Back down to Earth at Fulham as cup euphoria fades

Posted by Colin Randall

Ian MacNicol/Getty ImagesGus Poyet's Sunderland hope to ride the wave of Capital One Cup success into Saturday's fixture with the Cottagers.

Probably the second best thing to happen in the professional life of Gus Poyet this week was the merciless assault by Manchester City on West Ham United.

Sunderland's 2-1 defeat of Manchester United on Tuesday will have given him the greater satisfaction. But he has reason to be thankful that the 6-0 savaging of the Hammers quickly overtook it as the chief talking point of the first legs of the Capital One Cup semi-finals.

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Rarely can it have been more important to bring players down to earth after a notable victory and to prepare them for an arguably bigger match.

It is possible, but hard all the same, to exaggerate the significance of Sunderland's trip to Craven Cottage to face fellow relegation strugglers Fulham on Saturday. Forget the dreams of Wembley that still depend on the small matter of clinging to a slender advantage when the second leg is played at Old Trafford on January 22. Fulham away is, for the greater good of Sunderland AFC, as big as a cup final.

Hopes of success and fears of failure should not rest on a single game at this stage of a season with so many more points still to play for. But as early as December 21, my co-contributor to these pages, Pete Sixsmith, identified that day's home game to Norwich City as the one that would define Sunderland’s season.

If he was right, then Sunderland are down already. The match ended goalless. Worse, it was to be followed in the home programme by Aston Villa's visit on New Year's Day, when a dreadful error by Lee Cattermole allowed the visitors, described by Sixsmith as "among the poorest seen at the Stadium of Light in the past 12 months", to take all three points.

Indeed, that return of one point and no goals from two home ties against modest opposition would have been enough, psychologically, to confirm Sunderland's probable fate had it not been for the win and draw, sandwiched between them over Christmas, at Everton and Cardiff.

Two winning cup games on from the defeat to Villa, the need for league points is acute. Even a win at Fulham cannot take Sunderland out of the bottom three, though they could rise to 18th if West Ham and Crystal Palace lost their games at Cardiff and Tottenham, respectively.

The heartening news for Sunderland is that while it is necessary for the euphoria of beating Man United to give way to discipline and resolve, there is nothing wrong with taking a measure of self-confidence from the result. Defensively, the team were tighter than at almost any stage this season, with John O'Shea and Wes Brown reunited in the middle after interruptions from injury (O'Shea) and suspension (Brown), while Phil Bardsley hit the kind of form that made him a player of the season a couple of years ago. Then there was the debut of Marcos Alonso, recruited on loan from the Serie A side Fiorentina; a man of the match display among many fine performances, with attacking skills to complement assured defending.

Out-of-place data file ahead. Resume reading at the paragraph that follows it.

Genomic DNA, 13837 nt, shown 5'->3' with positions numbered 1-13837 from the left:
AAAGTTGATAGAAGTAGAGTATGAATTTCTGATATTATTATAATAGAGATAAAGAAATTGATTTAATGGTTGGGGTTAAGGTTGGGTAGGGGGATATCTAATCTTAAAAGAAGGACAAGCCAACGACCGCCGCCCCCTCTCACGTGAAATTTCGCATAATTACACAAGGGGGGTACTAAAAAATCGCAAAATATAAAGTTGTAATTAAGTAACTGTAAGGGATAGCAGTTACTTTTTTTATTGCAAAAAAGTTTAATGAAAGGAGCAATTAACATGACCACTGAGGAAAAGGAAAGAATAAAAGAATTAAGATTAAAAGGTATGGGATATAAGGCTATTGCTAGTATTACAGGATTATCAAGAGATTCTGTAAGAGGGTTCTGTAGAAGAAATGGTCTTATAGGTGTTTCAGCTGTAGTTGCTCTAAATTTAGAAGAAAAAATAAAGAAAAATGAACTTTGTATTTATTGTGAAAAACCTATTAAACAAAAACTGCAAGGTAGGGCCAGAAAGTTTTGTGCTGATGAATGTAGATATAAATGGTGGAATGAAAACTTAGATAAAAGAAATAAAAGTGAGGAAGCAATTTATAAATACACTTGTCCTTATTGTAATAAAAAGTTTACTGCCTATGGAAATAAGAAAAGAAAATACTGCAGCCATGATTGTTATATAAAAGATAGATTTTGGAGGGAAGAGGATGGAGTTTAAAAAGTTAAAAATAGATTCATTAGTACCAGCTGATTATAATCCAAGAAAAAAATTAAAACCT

Goals remain a problem; the two on Tuesday coming from a Ryan Giggs own goal and the penalty spot. But with Fulham fans anxious about their own side's defensive frailties, Steven Fletcher and especially Jozy Altidore must at last start taking the chances that come their way.

A draw would be of relatively little use to either club, but would displease Fulham -- currently fifth bottom -- less than it would Sunderland.

After Craven Cottage, Sunderland have 17 further games in which to fight for survival. Realistically, they include encounters at leading clubs from which no points at all will be the most likely outcome. If the battle is to be won, the immediate run of ties against teams from below the top eight must produce some wins.

It would be a crying shame if a season rich in promise in two cup competitions were also to end Sunderland's latest era of Premier League football. I was too young to be properly aware of the symbolic magnitude of the first relegation, in 1958, the club having never until then played outside the top flight. Unfortunately, I have witnessed each of the eight that have followed, from 1970 to 2006. Take my word for it: you never acquire the taste.

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